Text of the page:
Aspectos bioéticos de la investigación clínica


Aspectos bioéticos de la investigación clínica
Rafael J Luque
UGC Anatomía Patológica
Complejo Hospitalario de Jaén
Adenosis esclerosante
Hiperplasia glandular del verumontanum
Hiperplasia de células basales
Adenoma nefrogénico
Hiperplasia cribiforme de células claras
Metaplasia mucinosa
Prostatitis granulomatosa
Cambio “en anillo de sello” del estroma
Conducto eyaculador/vesículas seminales
Glándulas de Cowper
Atrofia prostática/
Adenocarcinoma con
patrón atrófico
Glándulas colónicas
Neoplasia intraepitelial prostática/
Adenocacinoma “tipo PIN”
Patrón microglandular
Patrón cribiforme/grandes glándulas
Patrón sólido y no glandular
Atypical adenomatous hyperplasia (adenosis)
Haphazard growth pattern
Small glands share features
Small glands differ from
with admixed larger glands
adjacent benign glands
Pale–clear cytoplasm
Amphophilic cytoplasm
Medium-sized nucleoli
Occasionally large nucleoli
Blue mucinous secretions rare
Blue mucinous secretions
Basal cells present
Basal cells absent
Corpora amylacea common
Corpora amylacea rare
Actina HHF35
CK alto PM
Adenosis esclerosante
*Although verumontanum mucosal gland
hyperplasia is usually an incidental finding in
radical prostatectomy specimens, it can also be
P63+p504Sbiopsies.25 It is characterized by
seen in needle
a proliferation of uniform, wellcircumscribed,
closely packed, rounded glands that usually
contain eosinophilic secretions (Figure 10).
*These glands are cytologically bland, and basal
cells are usually identified with ease (Figure 11).
Hiperplasia glandular del verumontanum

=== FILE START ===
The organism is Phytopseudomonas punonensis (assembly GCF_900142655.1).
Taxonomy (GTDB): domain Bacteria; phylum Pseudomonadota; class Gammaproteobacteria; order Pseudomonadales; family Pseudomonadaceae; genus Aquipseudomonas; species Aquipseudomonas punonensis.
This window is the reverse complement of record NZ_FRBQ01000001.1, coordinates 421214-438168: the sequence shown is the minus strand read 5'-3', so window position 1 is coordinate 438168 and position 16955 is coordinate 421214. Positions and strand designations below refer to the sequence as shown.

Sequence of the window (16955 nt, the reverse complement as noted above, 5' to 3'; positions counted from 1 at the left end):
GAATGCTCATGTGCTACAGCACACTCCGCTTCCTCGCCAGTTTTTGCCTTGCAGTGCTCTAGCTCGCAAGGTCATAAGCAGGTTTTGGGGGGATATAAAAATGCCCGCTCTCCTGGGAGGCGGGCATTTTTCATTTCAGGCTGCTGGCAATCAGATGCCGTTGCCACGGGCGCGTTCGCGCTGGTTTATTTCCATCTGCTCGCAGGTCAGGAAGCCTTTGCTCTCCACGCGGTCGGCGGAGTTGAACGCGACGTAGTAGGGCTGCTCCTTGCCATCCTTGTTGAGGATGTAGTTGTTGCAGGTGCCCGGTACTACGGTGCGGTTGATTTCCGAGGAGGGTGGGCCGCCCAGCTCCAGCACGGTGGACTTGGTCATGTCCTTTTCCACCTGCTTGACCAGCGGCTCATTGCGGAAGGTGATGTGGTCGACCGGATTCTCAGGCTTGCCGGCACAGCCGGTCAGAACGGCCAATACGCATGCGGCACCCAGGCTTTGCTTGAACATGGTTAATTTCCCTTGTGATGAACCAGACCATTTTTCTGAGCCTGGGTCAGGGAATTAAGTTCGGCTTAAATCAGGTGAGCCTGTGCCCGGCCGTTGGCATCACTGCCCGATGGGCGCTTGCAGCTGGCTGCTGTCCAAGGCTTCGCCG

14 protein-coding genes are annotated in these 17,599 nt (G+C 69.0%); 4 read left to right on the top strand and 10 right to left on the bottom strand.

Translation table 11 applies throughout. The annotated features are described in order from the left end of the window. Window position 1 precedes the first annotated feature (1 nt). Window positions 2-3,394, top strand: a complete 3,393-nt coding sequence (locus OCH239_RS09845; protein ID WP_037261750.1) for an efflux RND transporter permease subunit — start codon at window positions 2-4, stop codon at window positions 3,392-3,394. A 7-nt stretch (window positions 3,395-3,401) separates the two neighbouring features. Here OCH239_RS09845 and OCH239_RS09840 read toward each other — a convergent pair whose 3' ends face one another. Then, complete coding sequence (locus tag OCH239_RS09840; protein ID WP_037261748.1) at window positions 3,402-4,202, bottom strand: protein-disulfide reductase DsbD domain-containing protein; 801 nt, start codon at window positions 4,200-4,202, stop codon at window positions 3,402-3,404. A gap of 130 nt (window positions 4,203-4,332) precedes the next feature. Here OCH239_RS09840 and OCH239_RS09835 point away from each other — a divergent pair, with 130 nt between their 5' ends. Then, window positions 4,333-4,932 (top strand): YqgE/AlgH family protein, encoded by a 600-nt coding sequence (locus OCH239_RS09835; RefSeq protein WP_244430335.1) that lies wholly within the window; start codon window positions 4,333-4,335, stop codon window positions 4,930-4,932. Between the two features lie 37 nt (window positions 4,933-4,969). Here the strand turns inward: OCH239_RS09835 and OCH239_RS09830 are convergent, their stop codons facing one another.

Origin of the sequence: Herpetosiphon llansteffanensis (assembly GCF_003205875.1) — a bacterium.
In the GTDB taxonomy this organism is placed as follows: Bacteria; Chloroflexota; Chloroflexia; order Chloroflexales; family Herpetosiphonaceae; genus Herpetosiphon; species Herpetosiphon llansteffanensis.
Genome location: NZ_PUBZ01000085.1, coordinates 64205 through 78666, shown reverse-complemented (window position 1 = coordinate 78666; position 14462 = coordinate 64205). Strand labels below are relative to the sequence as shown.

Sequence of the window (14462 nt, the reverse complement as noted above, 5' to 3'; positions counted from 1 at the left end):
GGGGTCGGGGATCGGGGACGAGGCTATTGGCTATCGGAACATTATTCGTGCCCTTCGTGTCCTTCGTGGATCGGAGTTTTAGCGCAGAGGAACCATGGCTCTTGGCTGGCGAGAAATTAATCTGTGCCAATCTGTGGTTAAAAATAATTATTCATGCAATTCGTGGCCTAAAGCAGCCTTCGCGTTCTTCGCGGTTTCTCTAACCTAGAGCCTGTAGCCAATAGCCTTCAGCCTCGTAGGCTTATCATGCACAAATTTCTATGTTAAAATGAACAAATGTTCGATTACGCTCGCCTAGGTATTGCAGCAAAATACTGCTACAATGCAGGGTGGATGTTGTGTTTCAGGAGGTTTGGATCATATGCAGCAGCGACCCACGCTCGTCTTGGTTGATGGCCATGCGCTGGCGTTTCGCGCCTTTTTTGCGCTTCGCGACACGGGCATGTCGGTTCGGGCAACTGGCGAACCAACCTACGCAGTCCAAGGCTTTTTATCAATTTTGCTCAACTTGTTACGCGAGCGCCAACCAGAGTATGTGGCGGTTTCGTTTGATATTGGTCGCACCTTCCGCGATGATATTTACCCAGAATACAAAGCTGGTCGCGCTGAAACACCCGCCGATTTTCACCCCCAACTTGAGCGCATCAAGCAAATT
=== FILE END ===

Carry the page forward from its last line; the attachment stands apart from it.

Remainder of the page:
Hiperplasia de células basales
* This lesion is usually seen in the transition zone as part of benign
nodular epithelial hyperplasia.38 As its name indicates, it is
characterized by a crowded proliferation of complex glands without
cytological atypia. In most instances, the cribriform glands have clear
cytoplasm and uniform round lumina (Figure 23). At low power this
lesion generally has a nodular appearance, and intervening cellular
stroma is seen. The cells comprising the central cribriform areas are
cuboidal to low columnar secretory-type cells with uniform round
nuclei and clear cytoplasm. They lack nuclear atypia and nucleolar
enlargement. Basal cells are prominently displayed around the
periphery. Clear cell cribriform hyperplasia enters the differential
diagnosis of Gleason grade 4 cribriform PCa. The distinction of clear
cell cribriform hyperplasia from cribriform carcinoma is based on the
‘low-power’ nodularity, cellular stroma, presence of basal cells and
lack of significant cytological atypia.
Hiperplasia cribiforme de células claras
Lakshmi P. Kunju (2010) Arch Pathol
Lab Med 134 (10): 1455-1459:
El adenoma nefrogénico muestra
reactividad a racemasa y negatividad
a p63…
…pero es positivo a PAX2 y PAX8
Adenoma nefrogénico
*Mucin-producing cells are sometimes identified
within prostatic glands, usually atrophic ones.33